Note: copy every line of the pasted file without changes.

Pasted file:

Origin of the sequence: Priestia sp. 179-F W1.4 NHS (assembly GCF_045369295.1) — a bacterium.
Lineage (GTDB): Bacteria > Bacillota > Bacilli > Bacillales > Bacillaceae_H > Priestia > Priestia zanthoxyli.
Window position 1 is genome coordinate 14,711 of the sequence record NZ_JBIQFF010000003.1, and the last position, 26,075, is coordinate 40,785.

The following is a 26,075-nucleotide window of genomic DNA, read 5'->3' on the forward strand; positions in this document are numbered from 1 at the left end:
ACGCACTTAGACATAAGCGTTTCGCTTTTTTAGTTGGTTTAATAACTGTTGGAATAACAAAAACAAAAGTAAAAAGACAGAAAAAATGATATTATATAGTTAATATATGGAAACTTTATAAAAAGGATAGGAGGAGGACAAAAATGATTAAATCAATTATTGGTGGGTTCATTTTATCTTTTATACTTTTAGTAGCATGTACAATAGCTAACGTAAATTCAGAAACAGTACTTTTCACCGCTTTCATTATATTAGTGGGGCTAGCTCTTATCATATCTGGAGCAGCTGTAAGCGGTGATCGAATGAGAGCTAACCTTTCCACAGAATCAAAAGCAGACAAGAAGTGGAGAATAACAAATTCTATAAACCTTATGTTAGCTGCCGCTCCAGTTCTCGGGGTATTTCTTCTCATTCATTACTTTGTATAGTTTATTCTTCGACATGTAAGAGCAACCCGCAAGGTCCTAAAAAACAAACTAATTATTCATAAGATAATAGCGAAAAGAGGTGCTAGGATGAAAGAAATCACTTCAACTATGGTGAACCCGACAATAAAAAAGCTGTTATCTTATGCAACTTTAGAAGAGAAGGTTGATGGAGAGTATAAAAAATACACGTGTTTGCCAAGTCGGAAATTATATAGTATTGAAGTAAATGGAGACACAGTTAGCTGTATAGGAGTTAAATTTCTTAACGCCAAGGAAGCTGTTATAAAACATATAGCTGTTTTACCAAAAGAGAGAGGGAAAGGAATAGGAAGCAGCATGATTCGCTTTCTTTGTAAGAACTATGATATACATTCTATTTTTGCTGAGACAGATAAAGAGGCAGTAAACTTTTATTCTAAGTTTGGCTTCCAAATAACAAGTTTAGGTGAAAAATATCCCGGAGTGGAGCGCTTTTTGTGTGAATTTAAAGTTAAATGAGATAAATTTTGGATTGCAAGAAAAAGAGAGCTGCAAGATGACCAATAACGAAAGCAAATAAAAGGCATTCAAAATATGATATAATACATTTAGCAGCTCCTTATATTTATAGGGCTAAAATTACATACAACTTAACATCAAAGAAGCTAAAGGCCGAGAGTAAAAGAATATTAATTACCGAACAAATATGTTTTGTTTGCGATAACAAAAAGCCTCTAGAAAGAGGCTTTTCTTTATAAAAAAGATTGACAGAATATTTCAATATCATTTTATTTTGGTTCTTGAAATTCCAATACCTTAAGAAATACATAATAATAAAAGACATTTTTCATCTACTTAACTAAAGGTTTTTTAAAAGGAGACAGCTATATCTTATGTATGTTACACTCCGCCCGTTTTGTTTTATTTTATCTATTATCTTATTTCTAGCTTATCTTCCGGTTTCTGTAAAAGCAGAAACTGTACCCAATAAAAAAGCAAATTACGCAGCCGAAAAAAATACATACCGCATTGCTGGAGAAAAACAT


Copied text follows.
Origin of the sequence: Priestia sp. 179-F W1.4 NHS (assembly GCF_045369295.1) — a bacterium.
Lineage (GTDB): Bacteria > Bacillota > Bacilli > Bacillales > Bacillaceae_H > Priestia > Priestia zanthoxyli.
Window position 1 is genome coordinate 14,711 of the sequence record NZ_JBIQFF010000003.1, and the last position, 26,075, is coordinate 40,785.

The following is a 26,075-nucleotide window of genomic DNA, read 5'->3' on the forward strand; positions in this document are numbered from 1 at the left end:
ACGCACTTAGACATAAGCGTTTCGCTTTTTTAGTTGGTTTAATAACTGTTGGAATAACAAAAACAAAAGTAAAAAGACAGAAAAAATGATATTATATAGTTAATATATGGAAACTTTATAAAAAGGATAGGAGGAGGACAAAAATGATTAAATCAATTATTGGTGGGTTCATTTTATCTTTTATACTTTTAGTAGCATGTACAATAGCTAACGTAAATTCAGAAACAGTACTTTTCACCGCTTTCATTATATTAGTGGGGCTAGCTCTTATCATATCTGGAGCAGCTGTAAGCGGTGATCGAATGAGAGCTAACCTTTCCACAGAATCAAAAGCAGACAAGAAGTGGAGAATAACAAATTCTATAAACCTTATGTTAGCTGCCGCTCCAGTTCTCGGGGTATTTCTTCTCATTCATTACTTTGTATAGTTTATTCTTCGACATGTAAGAGCAACCCGCAAGGTCCTAAAAAACAAACTAATTATTCATAAGATAATAGCGAAAAGAGGTGCTAGGATGAAAGAAATCACTTCAACTATGGTGAACCCGACAATAAAAAAGCTGTTATCTTATGCAACTTTAGAAGAGAAGGTTGATGGAGAGTATAAAAAATACACGTGTTTGCCAAGTCGGAAATTATATAGTATTGAAGTAAATGGAGACACAGTTAGCTGTATAGGAGTTAAATTTCTTAACGCCAAGGAAGCTGTTATAAAACATATAGCTGTTTTACCAAAAGAGAGAGGGAAAGGAATAGGAAGCAGCATGATTCGCTTTCTTTGTAAGAACTATGATATACATTCTATTTTTGCTGAGACAGATAAAGAGGCAGTAAACTTTTATTCTAAGTTTGGCTTCCAAATAACAAGTTTAGGTGAAAAATATCCCGGAGTGGAGCGCTTTTTGTGTGAATTTAAAGTTAAATGAGATAAATTTTGGATTGCAAGAAAAAGAGAGCTGCAAGATGACCAATAACGAAAGCAAATAAAAGGCATTCAAAATATGATATAATACATTTAGCAGCTCCTTATATTTATAGGGCTAAAATTACATACAACTTAACATCAAAGAAGCTAAAGGCCGAGAGTAAAAGAATATTAATTACCGAACAAATATGTTTTGTTTGCGATAACAAAAAGCCTCTAGAAAGAGGCTTTTCTTTATAAAAAAGATTGACAGAATATTTCAATATCATTTTATTTTGGTTCTTGAAATTCCAATACCTTAAGAAATACATAATAATAAAAGACATTTTTCATCTACTTAACTAAAGGTTTTTTAAAAGGAGACAGCTATATCTTATGTATGTTACACTCCGCCCGTTTTGTTTTATTTTATCTATTATCTTATTTCTAGCTTATCTTCCGGTTTCTGTAAAAGCAGAAACTGTACCCAATAAAAAAGCAAATTACGCAGCCGAAAAAAATACATACCGCATTGCTGGAGAAAAACAT